-Tom Dunmore is editor-in-chief of Stuff magazine. The opinions expressed are his own.-
The audience at Apple’s Worldwide Developers’ conference seemed pumped about the new high speed iPhone — and the price cuts. So, too, do everyday consumers, at least the ones I’ve spoken to. Bloggers? They also seemed pleased, for the most part. Silicon Alley Insider said that compared with the new iPhone, “the competition is nowhere in sight.”
Among all the limelight-hogging features and rock-bottom prices unveiled at Apple’s annual Worldwide Developers’ conference on Monday, two underscored the potential for the consumer electronics giant to sidle up and get up-close and personal with users — whether they like it or not.******For the hundreds gathered in San Francisco for the company’s annual developers’ pow-wow, Apple previewed a new iPhone feature that will allow users to remotely locate their device if they ever get separated from it. Executives highlighted another application that, eerily, can directly monitor a person’s vital signs.******In this day and age, when millions advertise not just their location but what they had for dessert via social networking sites such as Facebook and Twitter, it’s unclear how consumers will respond to functions that monitor their movements or their inner workings. Favorably, judging from the applause and hooting when those features were expounded upon.******Find My iPhone allows users to remotely locate their device via the Web. Logging onto Apple’s MobileMe, users can locate their phone on a map; send a text message to the phone, asking that it be returned; or play a strdient alert or alarm. The feature is intended to aid finding a phone left unattended at a restaurant or hidden under a couch cushion, developers said.******The new software also has a feature that allows users to remotely “wipe” the device of all data if it is truly lost or stolen – but allows users to reload the wiped data via Apple’s iTunes Web site — which usually offers music, applications and even video for sale — if the phone is then found, meaning data is periodically stored via a user’s iTunes account.******Besides additional uses of the phone’s GPS capability, Apple on Monday highlighted a third party app that allows doctors to monitor patients’ vital signs remotely – accessing real-time heart rate, temperature, blood pressure and other data collected by hospital devices on their iPhones – clearly helpful for on-call doctors but also very private information.******The app would allow doctors to zoom in and out, measure different parts of the data, and scroll through historical data.******The Critical Care app from AirStrip Technologies has yet to be approved by the FDA, but the company said it was in advanced testing and expects the app will soon be available.******(By Clare Baldwin)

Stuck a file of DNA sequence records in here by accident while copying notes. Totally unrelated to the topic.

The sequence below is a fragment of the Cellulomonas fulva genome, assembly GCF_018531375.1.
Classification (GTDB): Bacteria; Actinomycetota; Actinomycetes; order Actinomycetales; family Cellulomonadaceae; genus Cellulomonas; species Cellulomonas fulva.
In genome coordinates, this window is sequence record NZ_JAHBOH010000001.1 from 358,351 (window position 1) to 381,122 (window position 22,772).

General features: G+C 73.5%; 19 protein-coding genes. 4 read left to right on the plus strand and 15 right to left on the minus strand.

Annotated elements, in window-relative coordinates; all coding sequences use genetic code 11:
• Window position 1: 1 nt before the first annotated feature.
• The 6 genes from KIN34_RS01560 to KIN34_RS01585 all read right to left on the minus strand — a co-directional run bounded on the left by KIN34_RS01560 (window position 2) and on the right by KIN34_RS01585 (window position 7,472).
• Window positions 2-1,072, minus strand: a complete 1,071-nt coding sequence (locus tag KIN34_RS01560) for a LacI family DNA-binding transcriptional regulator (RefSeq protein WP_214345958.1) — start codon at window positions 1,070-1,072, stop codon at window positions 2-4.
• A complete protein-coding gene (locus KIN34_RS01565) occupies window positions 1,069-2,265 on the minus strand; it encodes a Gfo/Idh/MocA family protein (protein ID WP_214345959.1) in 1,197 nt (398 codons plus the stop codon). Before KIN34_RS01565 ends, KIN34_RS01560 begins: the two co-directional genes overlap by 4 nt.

The verdict is in: The Pre smartphone from Palm is a hit, at least with the reviewers. Sure, there are dissenters and everyone noted some problems with the device, including battery life, limited applications, and the fact that some programs simply loaded too slowly.
from Summit Notebook:
Verizon Communications Chief Financial Officer John Killian had a lot to say about how well his company's smartphone and data business is doing, but skirted the elephant in the room at the Reuters Global Technology Summit: Is his company going to strike an iPhone deal with Apple?
from Summit Notebook:
In China, Apple's iPhone commands a strange presence. Perenially "coming out", already widely available on the black market, viewed with trepidation by local telecom players but with undisguised lust by affluent consumers.
Amid a wave of hype about wireless gadgets like netbook computers and mobile internet devices, Research In Motion’s Co-CEO Jim Balsillie says he will keep focused on the BlackBerry maker’s core business of phones even as computer makers are starting to make phones and phone rival Nokia eyes netbooks.
Apple co-founder Steve Wozniak, perhaps best-known to today’s generation for doing the Argentine Tango with world champion Karina Smirnoff on “Dancing with the Stars,” weighed in this weekend on Apple’s apparent foray into chip design.